Staten Island officials are infuriated with what they see as a measly relief response after their borough was hit hard by Hurricane Sandy, and some are going so far as to call on residents to hold back donations to the American Red Cross.

During a press conference on Thursday, Borough President James Molinaro slammed the organization for not bringing enough supplies to the devastated area, where Sandy has claimed 19 lives, hundreds of homes and blocked dozens of streets, according to NBC.

“All these people making these big salaries should be out there on the front line, and I am disappointed,” Molinaro said at the press conference, according to the news outlet. “And my advice to the people of Staten Island is: Do not donate to the American Red Cross. Let them get their money elsewhere.’"

Dubbing Staten Island the “forgotten borough,” many of its 500,000 residents say they’re not satisfied with the relief effort there. While dozens were able to get free dry ice on Thursday and the Red Cross started handing out ready-to-eat meals, according to CBS, some frustrated residents say they simply need more supplies to brave the storm's aftermath.

"It's great that it's something, but I honestly expected maybe like a blanket," one resident told CBS. "How long is this going to last? I mean, it's just a joke."

While Staten Islanders may be certain they’re being shortchanged, some experts say this level of aggravation is just a common response in the wake of such devastation.

“I think obviously in any sort of disaster context there’s always going to be a fair amount of frustration about how quickly things happen,” Keith Tidball, disaster education program director at the Cornell Cooperative Extension, told NBC.

Struggling residents will at least see a glimmer of hope on Friday when former Mayor Rudolph Giuliani and Molinaro announce a relief fund dedicated solely to Sandy victims in Staten Island. The fundraising effort –- which will involve the Stephen Siller Tunnel to Towers Foundation –- will take place across the tri-state area, the Staten Island Advance reports.

"The devastation on our coastline from the Mid-Island to the South Shore is unbelievable," Molinaro told the news outlet. "People have lost their belongings, their homes, and in some cases, their lives."

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  • Lisa Kravchenko, of Staten Island, stands amongst flood debris in her princess Halloween costume, Wednesday, Oct. 31, 2012, in the Staten Island borough of New York. Sandy, the storm that made landfall Monday, caused multiple fatalities, halted mass transit and cut power to more than 6 million homes and businesses. (AP Photo/ John Minchillo)

  • NYPD police officers perform a search in high grasses that were flooded during a storm surge, Wednesday, Oct. 31, 2012, in the Arrochar neighborhood of the Staten Island borough of New York. Sandy, the storm that made landfall Monday, caused multiple fatalities, halted mass transit and cut power to more than 6 million homes and businesses. (AP Photo/ John Minchillo)

  • Customers form a queue to fill their gasoline canisters, Wednesday, Oct. 31, 2012, in the Staten Island borough of New York. Sandy, the storm that made landfall Monday, caused multiple fatalities, halted mass transit and cut power to more than 6 million homes and businesses.(AP Photo/ John Minchillo)

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  • A man waits for gasoline, Wednesday, Oct. 31, 2012, in the Staten Island borough of New York. Sandy, the storm that made landfall Monday, caused multiple fatalities, halted mass transit and cut power to more than 6 million homes and businesses.(AP Photo/ John Minchillo)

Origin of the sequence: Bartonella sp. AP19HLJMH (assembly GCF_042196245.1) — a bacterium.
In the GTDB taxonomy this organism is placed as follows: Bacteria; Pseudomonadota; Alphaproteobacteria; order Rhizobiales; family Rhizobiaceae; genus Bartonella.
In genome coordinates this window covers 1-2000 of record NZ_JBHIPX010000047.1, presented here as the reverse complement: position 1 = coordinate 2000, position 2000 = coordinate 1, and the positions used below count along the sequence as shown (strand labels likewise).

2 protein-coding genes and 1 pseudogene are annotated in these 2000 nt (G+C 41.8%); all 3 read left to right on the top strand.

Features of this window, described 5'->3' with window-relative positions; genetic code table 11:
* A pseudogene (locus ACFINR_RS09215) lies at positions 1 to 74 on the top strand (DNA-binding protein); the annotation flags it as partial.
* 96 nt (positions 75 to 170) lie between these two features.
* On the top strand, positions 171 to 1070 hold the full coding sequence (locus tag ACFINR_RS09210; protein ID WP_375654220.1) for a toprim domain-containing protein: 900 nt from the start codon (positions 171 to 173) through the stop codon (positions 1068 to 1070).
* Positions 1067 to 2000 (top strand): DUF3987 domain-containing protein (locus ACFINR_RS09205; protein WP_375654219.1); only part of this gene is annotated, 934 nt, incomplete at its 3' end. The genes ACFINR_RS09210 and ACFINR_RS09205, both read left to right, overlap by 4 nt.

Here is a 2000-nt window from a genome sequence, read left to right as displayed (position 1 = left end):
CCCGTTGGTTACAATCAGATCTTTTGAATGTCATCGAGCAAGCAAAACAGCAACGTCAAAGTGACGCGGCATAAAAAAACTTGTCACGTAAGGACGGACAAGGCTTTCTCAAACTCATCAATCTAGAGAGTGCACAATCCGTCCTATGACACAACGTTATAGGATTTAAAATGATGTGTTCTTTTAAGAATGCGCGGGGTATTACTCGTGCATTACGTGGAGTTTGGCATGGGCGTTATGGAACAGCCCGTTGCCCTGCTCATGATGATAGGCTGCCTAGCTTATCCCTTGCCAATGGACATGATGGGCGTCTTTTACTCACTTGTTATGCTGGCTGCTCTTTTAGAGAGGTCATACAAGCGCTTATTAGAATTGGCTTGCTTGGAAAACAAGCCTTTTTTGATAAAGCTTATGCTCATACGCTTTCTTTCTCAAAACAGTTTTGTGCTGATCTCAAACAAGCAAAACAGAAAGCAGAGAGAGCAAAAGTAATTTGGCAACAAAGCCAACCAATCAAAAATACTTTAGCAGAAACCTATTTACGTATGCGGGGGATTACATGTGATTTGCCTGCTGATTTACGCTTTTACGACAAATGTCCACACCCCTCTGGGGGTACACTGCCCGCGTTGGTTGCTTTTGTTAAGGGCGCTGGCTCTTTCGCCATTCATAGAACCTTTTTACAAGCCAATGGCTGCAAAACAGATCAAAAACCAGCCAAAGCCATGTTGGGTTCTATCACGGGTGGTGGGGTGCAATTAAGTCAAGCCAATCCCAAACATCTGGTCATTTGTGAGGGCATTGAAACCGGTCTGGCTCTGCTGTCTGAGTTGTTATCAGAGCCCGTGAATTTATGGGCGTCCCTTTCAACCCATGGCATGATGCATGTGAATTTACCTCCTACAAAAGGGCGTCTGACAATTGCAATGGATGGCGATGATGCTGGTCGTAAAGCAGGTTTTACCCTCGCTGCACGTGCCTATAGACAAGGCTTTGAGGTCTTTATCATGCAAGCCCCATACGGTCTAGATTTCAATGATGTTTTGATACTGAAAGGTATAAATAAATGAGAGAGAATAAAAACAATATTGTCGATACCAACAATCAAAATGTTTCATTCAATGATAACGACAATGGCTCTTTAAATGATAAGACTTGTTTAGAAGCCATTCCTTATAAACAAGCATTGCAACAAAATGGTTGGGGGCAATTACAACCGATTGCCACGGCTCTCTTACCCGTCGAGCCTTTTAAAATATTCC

• A NYPD police officer performs a search in high grasses that were flooded during a storm surge, Wednesday, Oct. 31, 2012, in the Arrochar neighborhood of the Staten Island borough of New York. Sandy, the storm that made landfall Monday, caused multiple fatalities, halted mass transit and cut power to more than 6 million homes and businesses. (AP Photo/ John Minchillo)

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  • A vehicle is submerged after being carried into a swampy depression by floodwaters, Wednesday, Oct. 31, 2012, in the Staten Island borough of New York. Sandy, the storm that made landfall Monday, caused multiple fatalities, halted mass transit and cut power to more than 6 million homes and businesses. (AP Photo/ John Minchillo)

  • Rescue workers check a home for fuel leaks and other types of damage, Wednesday, Oct. 31, 2012, in the Staten Island borough of New York. Sandy, the storm that made landfall Monday, caused multiple fatalities, halted mass transit and cut power to more than 6 million homes and businesses. (AP Photo/ John Minchillo)

  • A woman stands in a street flooded by superstorm Sandy, Wednesday, Oct. 31, 2012, in the Staten Island borough of New York. Sandy, the storm that made landfall Monday, caused multiple fatalities, halted mass transit and cut power to more than 6 million homes and businesses. (AP Photo/John Minchillo)

  • A passenger inspects the water level around his vehicle as multiple cars drive through a flooded street, Wednesday, Oct. 31, 2012, in the Staten Island borough of New York. Sandy, the storm that made landfall Monday, caused multiple fatalities, halted mass transit and cut power to more than 6 million homes and businesses. (AP Photo/ John Minchillo)

  • Mike Cappucci, 46, of Staten Island, surveys the damage to his home after boats from a nearby harbor were driven inland by floodwaters, Wednesday, Oct. 31, 2012, in the Staten Island borough of New York. Sandy, the storm that made landfall Monday, caused multiple fatalities, halted mass transit and cut power to more than 6 million homes and businesses. (AP Photo/ John Minchillo)

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